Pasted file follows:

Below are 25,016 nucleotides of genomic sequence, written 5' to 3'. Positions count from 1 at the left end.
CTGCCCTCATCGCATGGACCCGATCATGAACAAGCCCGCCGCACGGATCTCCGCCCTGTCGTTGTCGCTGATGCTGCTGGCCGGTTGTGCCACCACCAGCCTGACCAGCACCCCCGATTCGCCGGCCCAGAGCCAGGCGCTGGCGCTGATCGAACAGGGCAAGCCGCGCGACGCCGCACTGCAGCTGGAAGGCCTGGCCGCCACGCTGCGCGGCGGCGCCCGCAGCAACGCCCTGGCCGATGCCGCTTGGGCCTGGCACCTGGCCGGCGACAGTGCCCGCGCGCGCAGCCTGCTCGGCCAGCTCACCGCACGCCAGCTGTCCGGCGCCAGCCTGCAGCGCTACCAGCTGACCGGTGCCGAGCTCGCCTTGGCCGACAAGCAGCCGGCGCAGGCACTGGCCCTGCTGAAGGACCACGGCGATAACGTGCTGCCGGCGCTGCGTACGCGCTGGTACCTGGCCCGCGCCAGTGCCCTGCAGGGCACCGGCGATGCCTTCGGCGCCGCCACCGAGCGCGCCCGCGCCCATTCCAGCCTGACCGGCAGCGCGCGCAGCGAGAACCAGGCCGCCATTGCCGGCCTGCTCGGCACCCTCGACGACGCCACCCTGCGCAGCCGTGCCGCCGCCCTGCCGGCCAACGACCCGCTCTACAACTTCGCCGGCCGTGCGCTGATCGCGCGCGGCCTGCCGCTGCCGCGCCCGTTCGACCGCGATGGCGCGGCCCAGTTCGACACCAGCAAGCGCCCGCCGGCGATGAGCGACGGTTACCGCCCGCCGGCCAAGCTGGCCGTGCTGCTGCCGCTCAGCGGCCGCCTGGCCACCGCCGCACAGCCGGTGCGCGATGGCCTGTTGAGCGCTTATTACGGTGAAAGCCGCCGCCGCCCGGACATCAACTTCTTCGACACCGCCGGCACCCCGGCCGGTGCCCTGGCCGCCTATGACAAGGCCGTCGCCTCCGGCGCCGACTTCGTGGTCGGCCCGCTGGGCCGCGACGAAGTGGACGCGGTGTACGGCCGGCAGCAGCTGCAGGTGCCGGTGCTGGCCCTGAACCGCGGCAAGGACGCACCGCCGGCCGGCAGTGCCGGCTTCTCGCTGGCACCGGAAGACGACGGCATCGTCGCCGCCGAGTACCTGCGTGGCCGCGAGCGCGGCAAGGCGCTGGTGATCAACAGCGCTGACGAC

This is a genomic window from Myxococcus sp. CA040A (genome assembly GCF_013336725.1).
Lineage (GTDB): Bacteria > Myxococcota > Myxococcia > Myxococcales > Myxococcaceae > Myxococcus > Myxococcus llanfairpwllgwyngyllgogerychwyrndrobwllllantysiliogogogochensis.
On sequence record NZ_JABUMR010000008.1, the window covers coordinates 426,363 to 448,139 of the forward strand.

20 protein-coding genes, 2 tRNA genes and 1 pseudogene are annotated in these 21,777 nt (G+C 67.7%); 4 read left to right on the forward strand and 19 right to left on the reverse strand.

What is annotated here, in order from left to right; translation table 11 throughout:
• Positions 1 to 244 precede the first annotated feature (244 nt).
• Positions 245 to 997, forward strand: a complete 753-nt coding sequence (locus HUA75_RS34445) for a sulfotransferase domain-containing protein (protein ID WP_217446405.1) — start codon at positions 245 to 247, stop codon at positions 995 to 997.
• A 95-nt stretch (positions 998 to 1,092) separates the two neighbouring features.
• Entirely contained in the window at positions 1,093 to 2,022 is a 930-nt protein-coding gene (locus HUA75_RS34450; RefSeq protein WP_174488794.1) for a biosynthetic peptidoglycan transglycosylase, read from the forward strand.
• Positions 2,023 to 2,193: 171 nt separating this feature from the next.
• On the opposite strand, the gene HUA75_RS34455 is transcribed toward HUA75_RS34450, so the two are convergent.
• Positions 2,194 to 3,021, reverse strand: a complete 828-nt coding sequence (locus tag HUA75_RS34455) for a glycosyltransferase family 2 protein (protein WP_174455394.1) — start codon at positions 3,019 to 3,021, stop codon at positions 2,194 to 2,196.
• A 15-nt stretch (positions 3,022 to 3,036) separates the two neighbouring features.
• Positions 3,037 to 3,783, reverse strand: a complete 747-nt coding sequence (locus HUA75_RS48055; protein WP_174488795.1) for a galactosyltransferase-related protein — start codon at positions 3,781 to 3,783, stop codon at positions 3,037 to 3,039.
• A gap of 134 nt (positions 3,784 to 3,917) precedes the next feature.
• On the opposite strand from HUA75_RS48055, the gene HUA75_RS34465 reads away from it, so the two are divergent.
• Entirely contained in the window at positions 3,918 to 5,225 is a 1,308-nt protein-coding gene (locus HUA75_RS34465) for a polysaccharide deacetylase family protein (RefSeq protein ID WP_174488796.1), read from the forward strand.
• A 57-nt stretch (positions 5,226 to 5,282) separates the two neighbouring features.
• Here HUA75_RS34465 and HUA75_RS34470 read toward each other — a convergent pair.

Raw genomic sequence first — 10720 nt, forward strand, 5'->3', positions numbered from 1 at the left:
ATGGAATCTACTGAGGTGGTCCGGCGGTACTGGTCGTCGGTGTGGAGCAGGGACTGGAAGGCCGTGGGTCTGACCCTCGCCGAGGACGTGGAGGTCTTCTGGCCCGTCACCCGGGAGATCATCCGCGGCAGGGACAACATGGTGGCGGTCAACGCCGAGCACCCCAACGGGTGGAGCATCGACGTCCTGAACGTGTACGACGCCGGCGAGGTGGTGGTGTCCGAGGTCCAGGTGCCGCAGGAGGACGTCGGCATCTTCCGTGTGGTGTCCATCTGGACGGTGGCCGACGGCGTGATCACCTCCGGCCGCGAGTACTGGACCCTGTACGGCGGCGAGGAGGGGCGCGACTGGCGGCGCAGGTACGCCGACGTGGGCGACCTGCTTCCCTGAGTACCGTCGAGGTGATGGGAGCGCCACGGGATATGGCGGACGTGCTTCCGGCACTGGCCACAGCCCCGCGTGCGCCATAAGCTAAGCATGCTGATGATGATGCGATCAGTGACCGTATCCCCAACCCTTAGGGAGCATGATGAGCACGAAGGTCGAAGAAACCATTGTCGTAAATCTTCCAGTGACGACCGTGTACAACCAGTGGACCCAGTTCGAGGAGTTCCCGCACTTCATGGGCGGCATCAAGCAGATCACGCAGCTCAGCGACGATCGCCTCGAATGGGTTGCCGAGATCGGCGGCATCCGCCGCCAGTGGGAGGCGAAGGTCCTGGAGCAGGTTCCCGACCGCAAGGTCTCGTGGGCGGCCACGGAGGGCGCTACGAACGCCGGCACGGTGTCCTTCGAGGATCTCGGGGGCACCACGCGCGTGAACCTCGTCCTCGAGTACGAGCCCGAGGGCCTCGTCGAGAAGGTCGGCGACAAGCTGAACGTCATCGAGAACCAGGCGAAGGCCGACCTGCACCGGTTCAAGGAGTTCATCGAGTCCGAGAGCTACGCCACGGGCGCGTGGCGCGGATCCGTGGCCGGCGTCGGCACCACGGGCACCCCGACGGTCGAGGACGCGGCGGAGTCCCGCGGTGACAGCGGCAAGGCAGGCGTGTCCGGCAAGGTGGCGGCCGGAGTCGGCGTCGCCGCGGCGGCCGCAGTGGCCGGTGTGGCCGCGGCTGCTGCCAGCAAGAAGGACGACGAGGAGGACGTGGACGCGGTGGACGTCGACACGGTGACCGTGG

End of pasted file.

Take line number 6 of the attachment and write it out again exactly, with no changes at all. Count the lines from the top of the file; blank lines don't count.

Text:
20 protein-coding genes, 2 tRNA genes and 1 pseudogene are annotated in these 21,777 nt (G+C 67.7%); 4 read left to right on the forward strand and 19 right to left on the reverse strand.